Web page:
Book series now available.

Shifting frames of mind on 'linking'

I recently spent time with a wonderful group of dedicated and critically reflective Early Childhood professionals.  Our discussion turned to the planning cycle and inevitably, the dreaded 'newish' dominant discourse word, 'linking' contaminated our conversation. 'But how do we link our documentation to the outcomes?' they asked. 

'Who says you have to?' was my reply. This word and practice have dominated the dialogue of planning in Australia since the National Quality Framework was implemented in 2012.  Digital documentation platforms are contributing to the discourse in the way they are being developed. Some of these platforms require educators to 'link'.

 A quick word search of the Guide to the National Quality Standard (NQS) confirms my hypothesis that the word 'linking' is simply not there in relation to planning.

In Quality Area 6, educators are required to establish and maintain 'links with relevant community and support agencies' and 'develop links, share information, and work in collaboration with other community organisations they are better able to achieve the best outcomes for children and families using the service'.  However, I cannot find any reference to 'linking' documentation to the Learning and Development Outcomes.

I am going to make a bold and disruptive statement right now.  This word and practice are a waste of educators' time.

 If we go back to the NQS, Element 1.1.1 it says, 'Curriculum decision making contributes to each child's learning and development outcomes in relation to their identity, connection with community, wellbeing, confidence as learners and effectiveness as communicators', but it doesn't say that we have to 'link' this to our documentation.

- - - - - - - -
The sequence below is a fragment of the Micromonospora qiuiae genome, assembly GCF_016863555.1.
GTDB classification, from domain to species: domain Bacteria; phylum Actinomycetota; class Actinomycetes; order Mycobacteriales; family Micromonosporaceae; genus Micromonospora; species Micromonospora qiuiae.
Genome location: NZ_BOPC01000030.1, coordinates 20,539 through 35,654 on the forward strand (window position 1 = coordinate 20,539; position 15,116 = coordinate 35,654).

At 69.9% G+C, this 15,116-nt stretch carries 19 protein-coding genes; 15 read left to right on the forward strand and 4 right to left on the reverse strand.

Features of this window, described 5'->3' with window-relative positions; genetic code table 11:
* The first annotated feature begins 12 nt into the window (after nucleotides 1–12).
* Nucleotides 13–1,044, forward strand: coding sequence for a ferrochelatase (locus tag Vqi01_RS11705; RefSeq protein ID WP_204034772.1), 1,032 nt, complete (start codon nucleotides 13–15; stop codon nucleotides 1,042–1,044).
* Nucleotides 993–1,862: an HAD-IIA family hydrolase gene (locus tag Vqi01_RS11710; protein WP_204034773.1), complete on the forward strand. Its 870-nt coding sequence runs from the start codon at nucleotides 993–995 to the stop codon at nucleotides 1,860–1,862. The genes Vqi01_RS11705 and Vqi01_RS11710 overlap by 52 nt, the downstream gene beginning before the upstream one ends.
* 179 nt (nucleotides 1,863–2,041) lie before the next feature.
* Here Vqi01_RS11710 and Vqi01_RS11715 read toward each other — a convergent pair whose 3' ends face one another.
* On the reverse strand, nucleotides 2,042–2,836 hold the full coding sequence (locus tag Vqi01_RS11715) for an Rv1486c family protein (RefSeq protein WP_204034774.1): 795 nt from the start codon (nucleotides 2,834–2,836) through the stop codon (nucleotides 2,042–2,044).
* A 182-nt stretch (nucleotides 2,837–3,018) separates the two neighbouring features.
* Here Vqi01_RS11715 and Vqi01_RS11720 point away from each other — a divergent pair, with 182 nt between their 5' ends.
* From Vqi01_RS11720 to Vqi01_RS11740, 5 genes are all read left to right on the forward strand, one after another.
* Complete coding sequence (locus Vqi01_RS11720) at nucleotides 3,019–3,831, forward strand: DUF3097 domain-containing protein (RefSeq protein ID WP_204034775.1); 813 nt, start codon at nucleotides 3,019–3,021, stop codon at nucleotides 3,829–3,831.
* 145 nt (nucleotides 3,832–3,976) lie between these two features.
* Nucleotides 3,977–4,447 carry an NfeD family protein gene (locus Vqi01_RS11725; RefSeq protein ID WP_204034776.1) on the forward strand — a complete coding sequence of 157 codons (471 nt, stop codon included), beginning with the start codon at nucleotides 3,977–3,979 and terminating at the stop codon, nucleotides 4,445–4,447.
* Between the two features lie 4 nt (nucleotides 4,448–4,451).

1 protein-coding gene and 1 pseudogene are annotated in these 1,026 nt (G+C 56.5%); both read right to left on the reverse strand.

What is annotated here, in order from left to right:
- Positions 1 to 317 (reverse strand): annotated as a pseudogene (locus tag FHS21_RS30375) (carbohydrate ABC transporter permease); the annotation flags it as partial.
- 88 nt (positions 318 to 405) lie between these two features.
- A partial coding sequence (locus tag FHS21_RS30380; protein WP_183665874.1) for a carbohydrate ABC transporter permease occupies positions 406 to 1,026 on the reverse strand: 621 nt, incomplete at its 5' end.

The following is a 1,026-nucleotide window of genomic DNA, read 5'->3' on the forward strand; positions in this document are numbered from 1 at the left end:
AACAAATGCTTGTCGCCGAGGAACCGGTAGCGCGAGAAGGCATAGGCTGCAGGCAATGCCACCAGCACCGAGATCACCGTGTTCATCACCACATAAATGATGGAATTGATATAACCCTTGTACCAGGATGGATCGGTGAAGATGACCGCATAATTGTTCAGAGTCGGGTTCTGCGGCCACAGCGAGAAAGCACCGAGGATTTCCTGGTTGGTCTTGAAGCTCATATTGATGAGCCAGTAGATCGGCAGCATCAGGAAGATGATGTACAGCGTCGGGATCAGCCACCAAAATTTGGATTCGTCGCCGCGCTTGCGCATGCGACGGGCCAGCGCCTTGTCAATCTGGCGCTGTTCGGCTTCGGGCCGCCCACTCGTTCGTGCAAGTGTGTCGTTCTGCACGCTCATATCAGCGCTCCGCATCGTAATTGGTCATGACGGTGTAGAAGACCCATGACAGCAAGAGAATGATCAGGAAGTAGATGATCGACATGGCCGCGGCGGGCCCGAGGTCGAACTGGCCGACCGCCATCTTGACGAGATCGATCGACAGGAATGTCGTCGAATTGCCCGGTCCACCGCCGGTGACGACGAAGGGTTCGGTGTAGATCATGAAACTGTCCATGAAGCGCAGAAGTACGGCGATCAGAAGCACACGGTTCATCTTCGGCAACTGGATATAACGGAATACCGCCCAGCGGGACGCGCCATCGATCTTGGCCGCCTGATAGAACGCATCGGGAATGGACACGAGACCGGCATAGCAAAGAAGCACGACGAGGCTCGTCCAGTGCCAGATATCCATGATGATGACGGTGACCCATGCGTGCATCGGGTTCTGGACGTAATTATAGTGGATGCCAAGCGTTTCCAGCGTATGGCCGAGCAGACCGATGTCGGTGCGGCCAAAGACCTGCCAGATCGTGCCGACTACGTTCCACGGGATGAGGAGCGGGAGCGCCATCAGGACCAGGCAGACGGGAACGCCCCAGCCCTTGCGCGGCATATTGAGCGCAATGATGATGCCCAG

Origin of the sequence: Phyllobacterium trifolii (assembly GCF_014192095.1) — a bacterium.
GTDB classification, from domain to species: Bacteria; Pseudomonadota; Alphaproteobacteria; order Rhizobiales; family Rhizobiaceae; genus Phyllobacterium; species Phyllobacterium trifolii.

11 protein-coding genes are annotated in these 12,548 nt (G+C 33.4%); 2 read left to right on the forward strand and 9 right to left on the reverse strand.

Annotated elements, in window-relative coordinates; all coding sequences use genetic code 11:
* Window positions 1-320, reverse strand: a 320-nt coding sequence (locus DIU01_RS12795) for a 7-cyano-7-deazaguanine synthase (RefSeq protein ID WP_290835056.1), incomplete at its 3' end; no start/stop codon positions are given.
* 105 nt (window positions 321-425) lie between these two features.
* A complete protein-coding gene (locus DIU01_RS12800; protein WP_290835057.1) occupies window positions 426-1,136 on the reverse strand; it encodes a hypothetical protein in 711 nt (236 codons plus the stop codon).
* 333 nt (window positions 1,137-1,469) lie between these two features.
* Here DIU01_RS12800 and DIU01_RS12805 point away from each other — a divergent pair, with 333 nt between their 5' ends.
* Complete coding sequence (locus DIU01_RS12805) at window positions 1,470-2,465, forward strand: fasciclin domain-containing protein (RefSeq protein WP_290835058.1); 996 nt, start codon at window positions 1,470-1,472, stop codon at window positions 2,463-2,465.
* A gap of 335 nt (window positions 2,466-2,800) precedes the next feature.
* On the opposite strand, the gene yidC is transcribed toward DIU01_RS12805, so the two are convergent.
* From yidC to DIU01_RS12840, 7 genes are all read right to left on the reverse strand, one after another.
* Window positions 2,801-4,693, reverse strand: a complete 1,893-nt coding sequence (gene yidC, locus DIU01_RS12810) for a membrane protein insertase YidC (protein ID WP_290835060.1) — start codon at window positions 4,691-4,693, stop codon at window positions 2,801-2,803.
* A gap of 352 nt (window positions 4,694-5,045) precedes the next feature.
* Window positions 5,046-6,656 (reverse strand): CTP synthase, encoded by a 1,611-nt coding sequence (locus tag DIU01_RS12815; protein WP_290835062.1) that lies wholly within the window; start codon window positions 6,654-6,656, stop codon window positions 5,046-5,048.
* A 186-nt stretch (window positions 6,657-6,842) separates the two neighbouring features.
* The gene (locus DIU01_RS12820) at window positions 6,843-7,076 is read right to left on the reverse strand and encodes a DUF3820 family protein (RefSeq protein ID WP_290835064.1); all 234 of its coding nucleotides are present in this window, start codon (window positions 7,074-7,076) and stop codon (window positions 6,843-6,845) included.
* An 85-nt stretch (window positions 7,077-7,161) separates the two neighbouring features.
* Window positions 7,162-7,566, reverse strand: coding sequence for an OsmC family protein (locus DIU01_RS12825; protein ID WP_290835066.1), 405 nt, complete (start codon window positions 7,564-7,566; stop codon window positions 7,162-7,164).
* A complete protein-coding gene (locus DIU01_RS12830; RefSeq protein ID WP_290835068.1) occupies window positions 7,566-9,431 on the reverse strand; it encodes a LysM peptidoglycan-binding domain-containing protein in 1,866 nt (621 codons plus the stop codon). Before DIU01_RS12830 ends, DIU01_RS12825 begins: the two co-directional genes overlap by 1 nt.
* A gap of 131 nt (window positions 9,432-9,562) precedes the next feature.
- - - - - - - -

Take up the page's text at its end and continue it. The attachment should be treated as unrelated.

Early Childhood Hub has developed a planning tool that honours the planning cycle and the learning and development outcomes in a way that uses an approved learning framework to underpin everyday practices without 'linking'.  Do you and your service use a planning process that honours the planning cycle without 'linking'?  Perhaps you could use some of the critical reflection questions to guide your thinking about 'linking' your planning to your documentation?

  • Who has told me that I have to link? Why?  Who is 'linking' for?
  • Why am I linking?
  • If I am 'linking' is it authentic?
  • Do I really understand the requirement for my curriculum decision making to contribute to the learning and development outcomes of children?
  • How can I demonstrate their learning and development in my documentation without 'linking'? Is there a way to do this?  How?

 Critically reflective practice occurs when educators ask themselves these kinds of questions. 

Let's make 2020 a year to challenge and diffuse the dominant discourse on 'linking'. Let's become pedagogical sceptics and rethink our practices with intentionality and educator's rights as our compass.

Contact us if you would like online training on authentically implementing the planning cycle without linking.  0419 524 989

Kerrie O'Neill